Response by Joseph Goss, Delegate
In the survey sent out late last year, a comment was received about the Advanced Practice Respiratory Therapist (APRT) license. Introducing the APRT is easier said than done but it’s a very worthy effort nonetheless. It involves three, but I would argue four groups: Commission on Accreditation for Respiratory Care (CoARC): the National Board for Respiratory Care (NBRC): the American Association for Respiratory Care (AARC) and my fourth, us, the state society (NJSRC).
Where are we today?
Currently, the CoARC has completed the development of the accreditation standards for advanced practice. These standards were approved at their November 2016 meeting. The standards identify the primary role, description, and eligibility for an APRT education program. As listed on the CoARC website, the standards are divided into five sections: (A) Program Administration and Sponsorship; (B) Institutional and Personnel Resources; (C) Program Goals, Outcomes, and Assessment; (D) Curriculum; and (E) Fair Practices and Recordkeeping.
The NBRC has appointed representatives to serve on an ad hoc committee. One committee goal is examining issues related to the credentialing of the APRT. Additionally, in anticipation of an eventual credentialing examination for these therapists, the NBRC is working with trademark counsel to protect, through intent to use, the titles APRT and RRT AP.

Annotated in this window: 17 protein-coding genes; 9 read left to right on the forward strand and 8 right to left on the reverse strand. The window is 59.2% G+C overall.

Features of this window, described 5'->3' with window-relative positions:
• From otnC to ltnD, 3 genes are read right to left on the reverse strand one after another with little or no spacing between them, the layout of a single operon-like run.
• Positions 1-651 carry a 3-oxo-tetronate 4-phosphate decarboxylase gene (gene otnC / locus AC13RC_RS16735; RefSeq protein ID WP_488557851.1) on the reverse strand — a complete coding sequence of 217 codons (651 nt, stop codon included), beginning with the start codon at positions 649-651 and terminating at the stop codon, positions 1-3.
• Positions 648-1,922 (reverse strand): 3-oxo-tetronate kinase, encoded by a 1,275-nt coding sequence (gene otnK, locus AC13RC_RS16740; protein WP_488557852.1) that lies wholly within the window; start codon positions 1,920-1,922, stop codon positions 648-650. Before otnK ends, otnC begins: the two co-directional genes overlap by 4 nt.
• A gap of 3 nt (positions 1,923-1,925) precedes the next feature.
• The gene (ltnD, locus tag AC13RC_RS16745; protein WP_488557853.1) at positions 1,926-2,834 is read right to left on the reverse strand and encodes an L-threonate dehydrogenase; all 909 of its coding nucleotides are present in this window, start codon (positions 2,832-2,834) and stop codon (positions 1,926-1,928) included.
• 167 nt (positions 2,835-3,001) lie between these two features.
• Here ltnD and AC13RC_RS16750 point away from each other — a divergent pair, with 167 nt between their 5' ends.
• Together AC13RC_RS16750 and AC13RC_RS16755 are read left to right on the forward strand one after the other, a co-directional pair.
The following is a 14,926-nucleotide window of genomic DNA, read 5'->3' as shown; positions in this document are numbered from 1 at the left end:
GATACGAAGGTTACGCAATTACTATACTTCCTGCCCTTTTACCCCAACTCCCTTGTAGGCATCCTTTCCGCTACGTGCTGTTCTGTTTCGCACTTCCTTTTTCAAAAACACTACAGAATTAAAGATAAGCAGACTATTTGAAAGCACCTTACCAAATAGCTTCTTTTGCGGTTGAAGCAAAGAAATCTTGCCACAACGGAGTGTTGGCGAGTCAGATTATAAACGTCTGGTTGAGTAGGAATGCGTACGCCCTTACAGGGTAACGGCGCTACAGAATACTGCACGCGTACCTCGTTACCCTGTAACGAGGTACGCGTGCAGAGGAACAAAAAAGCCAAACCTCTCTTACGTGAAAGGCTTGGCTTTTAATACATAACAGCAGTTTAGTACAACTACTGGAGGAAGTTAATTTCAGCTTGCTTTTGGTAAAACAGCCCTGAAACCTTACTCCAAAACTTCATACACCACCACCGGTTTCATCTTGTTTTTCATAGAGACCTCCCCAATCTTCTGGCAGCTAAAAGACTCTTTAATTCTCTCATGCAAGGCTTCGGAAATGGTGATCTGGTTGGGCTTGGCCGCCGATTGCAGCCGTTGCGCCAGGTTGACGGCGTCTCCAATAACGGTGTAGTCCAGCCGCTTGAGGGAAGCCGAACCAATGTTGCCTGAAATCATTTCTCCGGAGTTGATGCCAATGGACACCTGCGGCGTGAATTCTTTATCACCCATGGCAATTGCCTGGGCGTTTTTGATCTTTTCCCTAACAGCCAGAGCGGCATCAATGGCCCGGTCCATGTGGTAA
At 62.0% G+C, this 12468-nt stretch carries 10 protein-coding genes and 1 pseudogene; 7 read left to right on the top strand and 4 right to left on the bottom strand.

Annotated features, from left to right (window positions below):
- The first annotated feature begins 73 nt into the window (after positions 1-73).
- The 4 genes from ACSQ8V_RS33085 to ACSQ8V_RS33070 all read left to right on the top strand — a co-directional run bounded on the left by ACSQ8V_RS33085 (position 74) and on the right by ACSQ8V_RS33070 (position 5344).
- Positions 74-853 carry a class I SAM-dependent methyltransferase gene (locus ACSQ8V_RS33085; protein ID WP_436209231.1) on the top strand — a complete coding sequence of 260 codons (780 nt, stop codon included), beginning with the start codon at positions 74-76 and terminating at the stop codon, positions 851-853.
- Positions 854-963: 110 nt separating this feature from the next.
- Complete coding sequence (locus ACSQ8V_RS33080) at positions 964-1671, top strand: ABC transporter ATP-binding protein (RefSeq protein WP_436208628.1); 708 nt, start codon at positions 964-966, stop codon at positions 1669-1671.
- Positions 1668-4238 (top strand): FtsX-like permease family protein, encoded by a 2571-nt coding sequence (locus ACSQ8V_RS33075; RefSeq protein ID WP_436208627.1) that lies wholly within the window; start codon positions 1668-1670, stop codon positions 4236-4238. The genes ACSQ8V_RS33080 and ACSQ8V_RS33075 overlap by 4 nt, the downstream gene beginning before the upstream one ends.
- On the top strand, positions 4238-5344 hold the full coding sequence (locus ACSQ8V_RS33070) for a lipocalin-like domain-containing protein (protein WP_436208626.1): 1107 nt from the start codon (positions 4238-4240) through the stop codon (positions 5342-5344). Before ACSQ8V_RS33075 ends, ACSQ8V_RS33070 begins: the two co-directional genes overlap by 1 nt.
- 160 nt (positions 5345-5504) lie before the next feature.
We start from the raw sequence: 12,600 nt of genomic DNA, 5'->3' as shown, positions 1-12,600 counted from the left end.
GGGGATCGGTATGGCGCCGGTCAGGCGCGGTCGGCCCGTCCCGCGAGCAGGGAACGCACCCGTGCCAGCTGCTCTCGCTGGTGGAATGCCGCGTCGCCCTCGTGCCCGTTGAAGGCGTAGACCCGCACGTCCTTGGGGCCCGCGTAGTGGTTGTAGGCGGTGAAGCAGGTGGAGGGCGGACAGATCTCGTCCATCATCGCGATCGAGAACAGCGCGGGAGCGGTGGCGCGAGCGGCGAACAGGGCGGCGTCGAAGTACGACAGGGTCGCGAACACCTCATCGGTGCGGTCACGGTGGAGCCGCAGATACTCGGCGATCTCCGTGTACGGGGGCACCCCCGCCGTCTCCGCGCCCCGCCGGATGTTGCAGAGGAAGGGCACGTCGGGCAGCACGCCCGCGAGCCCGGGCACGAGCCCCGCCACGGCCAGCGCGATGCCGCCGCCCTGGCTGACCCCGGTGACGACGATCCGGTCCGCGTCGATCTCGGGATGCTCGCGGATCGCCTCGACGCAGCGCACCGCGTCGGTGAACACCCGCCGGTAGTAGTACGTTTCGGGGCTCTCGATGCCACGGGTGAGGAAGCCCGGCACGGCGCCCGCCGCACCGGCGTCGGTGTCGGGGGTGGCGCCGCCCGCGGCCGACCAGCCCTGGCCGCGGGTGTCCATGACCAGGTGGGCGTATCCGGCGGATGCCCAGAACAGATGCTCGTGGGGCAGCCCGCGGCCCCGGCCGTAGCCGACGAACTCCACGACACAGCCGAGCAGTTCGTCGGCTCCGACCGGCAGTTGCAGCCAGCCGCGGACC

Just a few weeks ago, the AARC published a request for proposals inviting qualified organizations to submit a bid for conducting a national needs assessment related to the APRT. In part, the needs assessment helps o determine future employment predictions of an APRT. This is the second most difficult part of the process.
The final part involves us, the NJSRC. We, along with other societies, must lobby state legislatures to obtain licensure. Without the ability to practice, the efforts of the CoARC, NBRC, and AARC would all be in vain. This will be the most difficult part to accomplish, as obstacles and resistance may arise from other organizations.
What can you do to help with these processes?
Respond to our requests for help by writing letters or sending emails. We need to let legislators know that our membership supports moving the profession forward.